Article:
• Touchpoints
  • Relationships

Visualizing the Intangible

To best understand the experience of our customers, we need ways of visualizing the abstract concept of their experience.
We’ll cover:

  • A Customer Journey

Service Prototyping

An experience isn’t digital. Therefore, your ideation shouldn’t be constrained to that form alone. Service unfolds over time, sometimes involving many people, places, and things. With this in mind, we’ll explore alternative ways of brainstorming and prototyping the customer experience with:

  • Storyboarding
  • Storytelling
  • Modeling
  • Acting

Service Architecture

Once we’ve defined the service we’d like to deliver, we have to start thinking about the system that needs to exist to deliver upon that goal. We’ll discuss:

  • Service Blueprints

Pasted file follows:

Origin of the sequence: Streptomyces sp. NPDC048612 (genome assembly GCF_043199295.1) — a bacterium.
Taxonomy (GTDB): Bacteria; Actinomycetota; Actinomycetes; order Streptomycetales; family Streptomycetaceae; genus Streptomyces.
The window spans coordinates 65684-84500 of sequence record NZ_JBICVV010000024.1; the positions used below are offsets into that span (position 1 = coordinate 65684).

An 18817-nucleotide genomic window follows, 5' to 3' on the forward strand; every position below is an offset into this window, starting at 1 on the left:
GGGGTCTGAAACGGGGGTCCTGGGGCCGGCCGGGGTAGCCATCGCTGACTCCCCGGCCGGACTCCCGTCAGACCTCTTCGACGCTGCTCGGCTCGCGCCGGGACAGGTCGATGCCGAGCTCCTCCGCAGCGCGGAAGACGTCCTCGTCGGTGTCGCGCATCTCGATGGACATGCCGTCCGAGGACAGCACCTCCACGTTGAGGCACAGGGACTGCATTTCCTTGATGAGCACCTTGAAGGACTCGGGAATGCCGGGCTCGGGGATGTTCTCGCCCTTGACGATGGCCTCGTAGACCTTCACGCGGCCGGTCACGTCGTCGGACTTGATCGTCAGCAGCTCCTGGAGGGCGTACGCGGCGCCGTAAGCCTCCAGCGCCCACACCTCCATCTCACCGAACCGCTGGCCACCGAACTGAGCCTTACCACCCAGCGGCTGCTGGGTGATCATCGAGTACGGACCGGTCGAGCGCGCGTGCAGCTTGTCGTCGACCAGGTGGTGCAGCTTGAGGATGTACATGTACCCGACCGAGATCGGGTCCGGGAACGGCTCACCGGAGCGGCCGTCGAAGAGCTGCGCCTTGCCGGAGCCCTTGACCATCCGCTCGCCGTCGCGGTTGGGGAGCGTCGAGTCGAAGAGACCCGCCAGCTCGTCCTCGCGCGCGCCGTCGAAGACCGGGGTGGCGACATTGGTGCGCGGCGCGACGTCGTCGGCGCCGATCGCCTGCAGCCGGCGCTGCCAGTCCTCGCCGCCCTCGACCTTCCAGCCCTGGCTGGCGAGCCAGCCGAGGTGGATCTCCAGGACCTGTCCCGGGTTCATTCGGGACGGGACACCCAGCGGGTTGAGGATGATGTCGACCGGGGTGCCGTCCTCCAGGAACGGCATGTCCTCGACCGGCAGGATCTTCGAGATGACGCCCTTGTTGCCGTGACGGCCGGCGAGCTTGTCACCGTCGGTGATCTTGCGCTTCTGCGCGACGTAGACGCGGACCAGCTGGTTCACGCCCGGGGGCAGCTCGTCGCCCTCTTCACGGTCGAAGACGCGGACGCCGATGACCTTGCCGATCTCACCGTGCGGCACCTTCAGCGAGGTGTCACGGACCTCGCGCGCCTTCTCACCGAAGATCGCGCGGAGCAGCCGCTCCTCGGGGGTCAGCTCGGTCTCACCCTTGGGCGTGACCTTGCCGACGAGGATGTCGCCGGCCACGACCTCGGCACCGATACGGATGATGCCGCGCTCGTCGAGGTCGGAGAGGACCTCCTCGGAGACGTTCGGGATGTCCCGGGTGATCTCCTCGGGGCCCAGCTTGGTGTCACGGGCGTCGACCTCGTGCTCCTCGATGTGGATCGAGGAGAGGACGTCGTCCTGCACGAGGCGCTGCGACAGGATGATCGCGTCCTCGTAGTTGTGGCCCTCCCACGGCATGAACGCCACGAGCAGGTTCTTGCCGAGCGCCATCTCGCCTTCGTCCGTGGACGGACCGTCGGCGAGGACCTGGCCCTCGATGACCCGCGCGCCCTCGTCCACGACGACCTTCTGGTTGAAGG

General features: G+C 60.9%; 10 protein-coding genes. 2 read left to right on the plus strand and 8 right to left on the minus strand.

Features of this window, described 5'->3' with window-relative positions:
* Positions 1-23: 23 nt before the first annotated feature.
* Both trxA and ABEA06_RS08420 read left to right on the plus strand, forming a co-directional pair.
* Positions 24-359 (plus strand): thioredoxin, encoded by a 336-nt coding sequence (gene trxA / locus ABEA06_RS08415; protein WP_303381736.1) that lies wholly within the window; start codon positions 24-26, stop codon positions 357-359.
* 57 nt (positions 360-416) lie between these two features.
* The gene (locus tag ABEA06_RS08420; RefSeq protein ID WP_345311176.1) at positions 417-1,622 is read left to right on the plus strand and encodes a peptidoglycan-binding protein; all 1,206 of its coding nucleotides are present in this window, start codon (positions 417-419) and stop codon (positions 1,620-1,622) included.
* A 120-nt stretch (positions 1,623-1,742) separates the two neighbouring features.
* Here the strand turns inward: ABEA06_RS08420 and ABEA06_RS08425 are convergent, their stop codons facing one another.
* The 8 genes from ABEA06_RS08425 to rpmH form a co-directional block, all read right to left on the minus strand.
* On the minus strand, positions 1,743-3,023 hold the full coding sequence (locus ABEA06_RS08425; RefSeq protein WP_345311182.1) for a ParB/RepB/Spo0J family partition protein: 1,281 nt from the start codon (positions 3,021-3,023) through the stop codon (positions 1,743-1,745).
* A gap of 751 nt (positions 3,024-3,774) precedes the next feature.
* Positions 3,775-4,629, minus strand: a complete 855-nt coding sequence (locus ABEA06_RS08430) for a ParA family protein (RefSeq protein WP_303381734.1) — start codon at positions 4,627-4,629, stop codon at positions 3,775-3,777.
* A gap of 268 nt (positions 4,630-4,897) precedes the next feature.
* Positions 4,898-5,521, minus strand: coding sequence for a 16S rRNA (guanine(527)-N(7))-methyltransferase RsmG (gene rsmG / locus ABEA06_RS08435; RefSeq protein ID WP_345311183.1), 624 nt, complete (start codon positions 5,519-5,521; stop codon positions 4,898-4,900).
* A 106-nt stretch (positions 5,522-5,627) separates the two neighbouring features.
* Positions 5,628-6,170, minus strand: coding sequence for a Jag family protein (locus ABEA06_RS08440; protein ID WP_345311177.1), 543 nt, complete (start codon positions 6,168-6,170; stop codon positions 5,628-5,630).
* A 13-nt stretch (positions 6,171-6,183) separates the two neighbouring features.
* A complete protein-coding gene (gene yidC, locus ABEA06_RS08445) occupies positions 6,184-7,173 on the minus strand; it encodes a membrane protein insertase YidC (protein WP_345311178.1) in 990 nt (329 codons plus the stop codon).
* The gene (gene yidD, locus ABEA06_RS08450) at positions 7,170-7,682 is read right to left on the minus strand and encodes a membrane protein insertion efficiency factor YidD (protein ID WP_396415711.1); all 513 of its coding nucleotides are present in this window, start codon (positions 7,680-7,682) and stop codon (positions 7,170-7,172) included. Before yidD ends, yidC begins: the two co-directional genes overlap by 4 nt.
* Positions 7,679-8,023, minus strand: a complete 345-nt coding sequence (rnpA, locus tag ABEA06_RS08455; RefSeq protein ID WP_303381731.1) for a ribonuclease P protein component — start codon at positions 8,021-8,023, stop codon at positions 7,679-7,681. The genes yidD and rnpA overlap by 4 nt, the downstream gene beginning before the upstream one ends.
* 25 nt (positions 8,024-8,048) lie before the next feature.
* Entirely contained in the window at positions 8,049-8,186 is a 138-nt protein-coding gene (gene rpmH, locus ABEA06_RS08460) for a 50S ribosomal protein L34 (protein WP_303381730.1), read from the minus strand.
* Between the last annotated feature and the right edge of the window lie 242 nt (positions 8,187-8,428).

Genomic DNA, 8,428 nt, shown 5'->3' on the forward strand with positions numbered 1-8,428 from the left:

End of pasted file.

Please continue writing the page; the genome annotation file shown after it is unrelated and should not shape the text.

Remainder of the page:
Service Execution

Executing service design requires engagement with multiple parts of the organization
and collaboration with business operations. During this segment, we will address the challenges of executing on service design strategy. In addition, we will work with a tool
to help designers think through and iterate potential business models for service
design using:

  • Business Model Canvas

The day will close with time for Q&A and discussion.

Interaction Design

Day 4

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The Interaction Design day starts with a foundational outline of the practice of Interaction Design. We then quickly move into looking at the development of research-driven concepts, the prototyping and validation of those concepts, and the refinement and presentation of the concept proposal. We begin with an introduction to the theory and practice of interaction design: